The verse “Twinkle, twinkle little star, how I wonder what you are” could, in fact, refer to the frustration felt by astronomers trying to view celestial objects obscured by turbulence in the earth’s atmosphere. It’s that turbulence that causes stars and other heavenly bodies to twinkle, and it’s one of the reasons that space-based telescopes like the Hubble can see those objects more clearly than telescopes down here on the ground. Recently, however, a team of astronomers from the University of Arizona developed a technique that allows them to effectively turn off the twinkling over a large field of view, allowing them to get Hubble-quality images in a fraction of the usual time.
The majority of atmospheric turbulence occurs less than half a mile above the ground, due to heat waves rising from the earth. The UA team’s system utilizes five green lasers, that are shot into the air above a telescope. A computer notes how the five points of laser light are affected by turbulence, then correspondingly adjusts the telescope’s flexible adaptive mirror – a thousand times a second, 336 magnetic actuators on the back of the mirror individually warp its surface to compensate for the turbulence-caused twinkling.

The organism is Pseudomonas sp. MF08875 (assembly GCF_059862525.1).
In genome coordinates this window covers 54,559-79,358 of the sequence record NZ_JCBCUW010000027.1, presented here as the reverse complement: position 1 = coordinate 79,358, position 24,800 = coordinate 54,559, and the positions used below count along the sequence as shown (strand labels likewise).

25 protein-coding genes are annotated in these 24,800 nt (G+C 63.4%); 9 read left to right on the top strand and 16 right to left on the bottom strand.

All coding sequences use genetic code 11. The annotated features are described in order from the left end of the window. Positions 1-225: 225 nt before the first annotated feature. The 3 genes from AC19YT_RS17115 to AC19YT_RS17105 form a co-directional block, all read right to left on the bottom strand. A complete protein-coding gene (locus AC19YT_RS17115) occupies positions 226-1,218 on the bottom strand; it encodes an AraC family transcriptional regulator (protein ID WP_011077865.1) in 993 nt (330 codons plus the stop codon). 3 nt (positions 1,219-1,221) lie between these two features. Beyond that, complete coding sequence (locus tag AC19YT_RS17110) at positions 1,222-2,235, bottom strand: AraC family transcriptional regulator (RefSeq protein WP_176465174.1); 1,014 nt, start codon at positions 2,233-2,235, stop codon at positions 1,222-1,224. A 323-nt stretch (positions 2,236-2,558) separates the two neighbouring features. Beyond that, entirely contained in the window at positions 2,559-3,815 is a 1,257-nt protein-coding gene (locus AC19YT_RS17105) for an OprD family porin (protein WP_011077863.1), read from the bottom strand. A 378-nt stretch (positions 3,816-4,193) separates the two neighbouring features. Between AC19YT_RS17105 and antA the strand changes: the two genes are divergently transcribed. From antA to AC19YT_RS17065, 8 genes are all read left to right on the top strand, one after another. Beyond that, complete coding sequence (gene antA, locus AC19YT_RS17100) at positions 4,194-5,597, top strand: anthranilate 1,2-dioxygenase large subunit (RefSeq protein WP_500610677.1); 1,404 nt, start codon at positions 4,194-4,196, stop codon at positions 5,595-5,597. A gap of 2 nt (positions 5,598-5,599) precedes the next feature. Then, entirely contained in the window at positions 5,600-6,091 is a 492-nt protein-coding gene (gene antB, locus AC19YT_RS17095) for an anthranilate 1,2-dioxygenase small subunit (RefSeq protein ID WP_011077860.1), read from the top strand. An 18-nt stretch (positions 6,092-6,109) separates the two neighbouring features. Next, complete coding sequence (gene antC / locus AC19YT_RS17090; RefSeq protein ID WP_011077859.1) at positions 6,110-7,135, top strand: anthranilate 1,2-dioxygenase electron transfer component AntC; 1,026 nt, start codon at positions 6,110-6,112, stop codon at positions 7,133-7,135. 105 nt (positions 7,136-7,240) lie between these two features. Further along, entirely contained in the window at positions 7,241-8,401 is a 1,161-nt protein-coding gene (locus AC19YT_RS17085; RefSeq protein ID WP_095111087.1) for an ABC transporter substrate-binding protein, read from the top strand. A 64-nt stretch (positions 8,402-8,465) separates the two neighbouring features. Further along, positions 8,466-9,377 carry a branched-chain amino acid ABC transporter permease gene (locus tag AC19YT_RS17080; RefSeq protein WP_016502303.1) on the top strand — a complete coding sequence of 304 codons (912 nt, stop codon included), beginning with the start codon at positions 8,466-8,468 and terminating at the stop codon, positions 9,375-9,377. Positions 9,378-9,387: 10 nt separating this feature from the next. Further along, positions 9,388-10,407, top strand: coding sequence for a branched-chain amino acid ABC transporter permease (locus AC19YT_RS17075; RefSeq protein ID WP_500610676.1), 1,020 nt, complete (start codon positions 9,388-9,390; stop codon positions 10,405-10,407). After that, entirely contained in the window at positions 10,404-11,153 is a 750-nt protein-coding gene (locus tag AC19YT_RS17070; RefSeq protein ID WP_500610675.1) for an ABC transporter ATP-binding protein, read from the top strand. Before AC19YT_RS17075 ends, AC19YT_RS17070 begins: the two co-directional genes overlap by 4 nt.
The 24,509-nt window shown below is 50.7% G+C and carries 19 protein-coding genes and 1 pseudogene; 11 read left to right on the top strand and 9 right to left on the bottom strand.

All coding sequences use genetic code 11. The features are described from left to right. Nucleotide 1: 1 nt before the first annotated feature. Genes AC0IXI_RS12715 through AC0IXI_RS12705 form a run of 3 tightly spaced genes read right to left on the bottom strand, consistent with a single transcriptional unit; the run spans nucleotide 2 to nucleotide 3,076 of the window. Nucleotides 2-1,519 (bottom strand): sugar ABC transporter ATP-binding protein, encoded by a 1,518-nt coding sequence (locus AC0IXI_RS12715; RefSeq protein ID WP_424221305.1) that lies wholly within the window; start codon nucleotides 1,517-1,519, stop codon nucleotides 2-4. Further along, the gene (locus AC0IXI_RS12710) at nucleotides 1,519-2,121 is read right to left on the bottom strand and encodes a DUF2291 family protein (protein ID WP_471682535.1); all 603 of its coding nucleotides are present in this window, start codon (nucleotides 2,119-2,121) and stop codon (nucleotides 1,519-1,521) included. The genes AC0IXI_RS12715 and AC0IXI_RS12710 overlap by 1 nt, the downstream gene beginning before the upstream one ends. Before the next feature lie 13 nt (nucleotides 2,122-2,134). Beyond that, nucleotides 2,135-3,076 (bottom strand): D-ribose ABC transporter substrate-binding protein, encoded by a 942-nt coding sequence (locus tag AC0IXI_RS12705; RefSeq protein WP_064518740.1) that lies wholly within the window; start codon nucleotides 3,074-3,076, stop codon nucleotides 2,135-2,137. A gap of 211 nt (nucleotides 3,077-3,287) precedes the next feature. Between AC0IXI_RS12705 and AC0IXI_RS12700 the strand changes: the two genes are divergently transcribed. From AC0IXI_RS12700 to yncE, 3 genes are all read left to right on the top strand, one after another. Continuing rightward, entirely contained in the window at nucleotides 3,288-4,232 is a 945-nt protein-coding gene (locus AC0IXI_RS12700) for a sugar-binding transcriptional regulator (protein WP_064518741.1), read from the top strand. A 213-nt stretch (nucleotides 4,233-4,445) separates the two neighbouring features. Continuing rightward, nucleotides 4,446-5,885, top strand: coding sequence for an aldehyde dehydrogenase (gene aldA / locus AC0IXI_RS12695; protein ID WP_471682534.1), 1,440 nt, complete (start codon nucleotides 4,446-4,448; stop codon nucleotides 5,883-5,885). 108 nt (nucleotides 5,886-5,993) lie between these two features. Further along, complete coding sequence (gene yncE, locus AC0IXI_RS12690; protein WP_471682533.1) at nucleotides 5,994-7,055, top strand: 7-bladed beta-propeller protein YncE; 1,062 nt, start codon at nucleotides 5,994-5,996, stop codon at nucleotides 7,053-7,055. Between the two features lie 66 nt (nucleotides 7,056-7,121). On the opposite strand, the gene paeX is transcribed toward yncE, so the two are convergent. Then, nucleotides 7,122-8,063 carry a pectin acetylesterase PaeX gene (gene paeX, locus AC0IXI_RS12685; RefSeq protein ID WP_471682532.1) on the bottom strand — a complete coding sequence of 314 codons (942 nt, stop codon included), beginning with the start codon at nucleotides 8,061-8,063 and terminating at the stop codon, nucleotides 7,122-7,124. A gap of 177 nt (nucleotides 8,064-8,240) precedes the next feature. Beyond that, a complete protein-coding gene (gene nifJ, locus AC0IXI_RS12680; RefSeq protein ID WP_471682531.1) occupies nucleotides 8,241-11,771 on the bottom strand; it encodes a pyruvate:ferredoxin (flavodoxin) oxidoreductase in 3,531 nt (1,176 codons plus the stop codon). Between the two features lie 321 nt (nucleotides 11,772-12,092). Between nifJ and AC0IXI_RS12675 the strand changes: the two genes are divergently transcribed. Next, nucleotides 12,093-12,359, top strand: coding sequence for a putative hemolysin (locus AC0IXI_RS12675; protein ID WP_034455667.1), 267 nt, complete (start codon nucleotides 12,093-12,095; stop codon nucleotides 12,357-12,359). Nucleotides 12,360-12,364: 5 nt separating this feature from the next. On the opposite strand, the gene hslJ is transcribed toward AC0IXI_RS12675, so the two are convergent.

Because the five lasers are shot across a wide area, the amount of twinkle-free sky is much larger than that managed by previous adaptive mirror systems. The trade-off is that with a wider field of view comes lower resolution. For many applications, such as the observation of very old red-shift galaxies, that trade-off is worth it.
“To understand the evolution of those ancient galaxies, we have to observe thousands of them and study their spectral characteristics and chemical composition," said study leader Michael Hart . "Taking a spectrum of a high red-shift galaxy takes a long time because they are so faint... with our new adaptive optics technique, you can now observe dozens at a time. Sampling thousands of galaxies' spectra becomes feasible."
The Laser Adaptive Optics system is currently in use on the 6.5 meter telescope at Arizona’s MMT Observatory, although it is expected to be implemented into much larger telescopes, such as the gargantuan 24.5 meter Giant Magellan under construction in Chile.
The astronomers’ research was published this week in the journal Nature.